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electionlineWeekly — November 19, 2015

Table of Contents

I. In Focus This Week

Editor’s Note: Due to the Thanksgiving holiday, electionlineWeekly will not publish next Thursday, November 26 and electionlineToday will not publish on November 26 and 27. Whether you’re celebrating Thanksgiving, Friendsgiving or something in between, we hope you have a safe and happy holiday weekend.

Report: Managing Polling Place Resources
Existing tools might help prepare for November 2016

By This email address is being protected from spambots. You need JavaScript enabled to view it.">Charles Stewart, III
Kenan Sahin Distinguished Professor of Political Science, MIT

We are now in the one-year countdown toward the 2016 presidential election. With the election in mind, the Caltech/MIT Voting Technology Project (VTP) has just released a new report about managing polling place resources, entitled “Managing Polling Place Resources.” It can be downloaded from the VTP website.

This newly issued report serves as a companion to a set of Web-based tools that the VTP developed and posted at the request of the bipartisan Presidential Commission on Election Administration (PCEA), to facilitate the recommendation that local jurisdictions “develop models and tools to assist them in effectively allocating resources across polling places.”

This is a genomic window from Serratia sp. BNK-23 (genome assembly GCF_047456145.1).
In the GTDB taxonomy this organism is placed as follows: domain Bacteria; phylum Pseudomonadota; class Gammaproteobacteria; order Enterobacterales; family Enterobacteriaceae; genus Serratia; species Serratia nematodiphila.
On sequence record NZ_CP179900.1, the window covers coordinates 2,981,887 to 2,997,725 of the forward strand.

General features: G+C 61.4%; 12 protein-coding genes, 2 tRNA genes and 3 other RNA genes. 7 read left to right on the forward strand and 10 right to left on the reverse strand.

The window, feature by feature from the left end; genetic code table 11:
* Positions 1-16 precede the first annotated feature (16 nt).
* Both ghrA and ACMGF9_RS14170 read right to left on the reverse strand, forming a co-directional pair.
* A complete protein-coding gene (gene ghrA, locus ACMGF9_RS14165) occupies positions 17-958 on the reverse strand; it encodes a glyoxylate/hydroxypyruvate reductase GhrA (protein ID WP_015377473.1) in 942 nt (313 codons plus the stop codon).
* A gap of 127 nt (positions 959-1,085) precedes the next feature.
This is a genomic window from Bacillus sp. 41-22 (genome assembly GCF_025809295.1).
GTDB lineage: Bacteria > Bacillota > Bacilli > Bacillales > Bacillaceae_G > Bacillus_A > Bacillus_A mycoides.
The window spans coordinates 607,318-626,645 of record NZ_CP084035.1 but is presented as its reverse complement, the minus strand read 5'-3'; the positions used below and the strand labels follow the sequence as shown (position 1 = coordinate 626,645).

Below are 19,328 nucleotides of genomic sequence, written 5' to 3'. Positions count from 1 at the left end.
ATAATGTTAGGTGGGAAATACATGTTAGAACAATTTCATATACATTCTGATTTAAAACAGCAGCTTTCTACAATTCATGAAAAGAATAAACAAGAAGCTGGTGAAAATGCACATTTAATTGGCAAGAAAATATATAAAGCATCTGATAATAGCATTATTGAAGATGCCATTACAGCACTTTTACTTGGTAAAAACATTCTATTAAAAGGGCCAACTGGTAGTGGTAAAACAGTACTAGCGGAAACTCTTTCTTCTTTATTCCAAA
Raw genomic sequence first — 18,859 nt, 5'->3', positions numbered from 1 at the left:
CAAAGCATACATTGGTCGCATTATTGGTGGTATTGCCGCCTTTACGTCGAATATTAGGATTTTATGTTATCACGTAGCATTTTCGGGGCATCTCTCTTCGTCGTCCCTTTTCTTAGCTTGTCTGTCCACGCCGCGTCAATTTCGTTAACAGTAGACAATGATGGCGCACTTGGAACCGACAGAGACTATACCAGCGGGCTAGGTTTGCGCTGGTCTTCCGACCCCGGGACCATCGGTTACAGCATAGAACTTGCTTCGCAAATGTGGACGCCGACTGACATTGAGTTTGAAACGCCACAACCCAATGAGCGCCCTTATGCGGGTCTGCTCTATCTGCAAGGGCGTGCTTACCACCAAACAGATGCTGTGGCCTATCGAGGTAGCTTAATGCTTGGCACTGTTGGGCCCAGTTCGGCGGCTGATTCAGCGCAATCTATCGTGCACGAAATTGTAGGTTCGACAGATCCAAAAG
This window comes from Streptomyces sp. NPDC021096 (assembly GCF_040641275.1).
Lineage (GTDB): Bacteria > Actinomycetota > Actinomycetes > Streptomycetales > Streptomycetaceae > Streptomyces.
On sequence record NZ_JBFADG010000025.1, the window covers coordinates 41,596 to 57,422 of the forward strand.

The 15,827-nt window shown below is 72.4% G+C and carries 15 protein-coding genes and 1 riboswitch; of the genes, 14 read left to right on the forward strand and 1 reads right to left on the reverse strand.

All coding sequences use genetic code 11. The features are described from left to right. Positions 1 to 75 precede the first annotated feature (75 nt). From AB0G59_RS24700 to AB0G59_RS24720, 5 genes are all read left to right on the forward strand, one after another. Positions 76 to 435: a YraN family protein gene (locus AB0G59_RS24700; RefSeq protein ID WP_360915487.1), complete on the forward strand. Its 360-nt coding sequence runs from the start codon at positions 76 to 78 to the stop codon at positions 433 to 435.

The new VTP report takes several new steps in the effort to spread the word about the usefulness of applying queuing theory to improve polling place practices.  It contains facts about where polling place lines appeared in 2012, updating some information from the 2014 election. It then proceeds to explain how queuing theory — which is the science that addresses how to handle lines in settings like supermarkets amusement parks — can be applied to polling places. (There is also a reading list, for those who want to dive in and learn more.)

Finally, the new VTP report uses data from two actual local jurisdictions to demonstrate how the Web-based tools can be used to analyze whether the allocation of resources (such as voting booths and poll books) are adequate to meet Election Day demand.

In the process of writing this report, we have also updated two of the online tools, based on feedback from users over the past year. The updates have not only refreshed the user interfaces, they have also made it easier to analyze hundreds of precincts simultaneously.

In the coming weeks, we will also be adding some simple video tutorials to help make these tools even more useful.

With the one-year countdown to Election Day 2016 already underway, some might say that it is too late to make use of such analytical tools to make a difference in the next presidential election.  However, my experience is that most election administrators are always looking for ways to improve the experience for voters; thus the publication of a report that highlights how existing tools might help them prepare for November 2016 comes at the right time for those election administrators who are looking to fine-tune their plans for next year.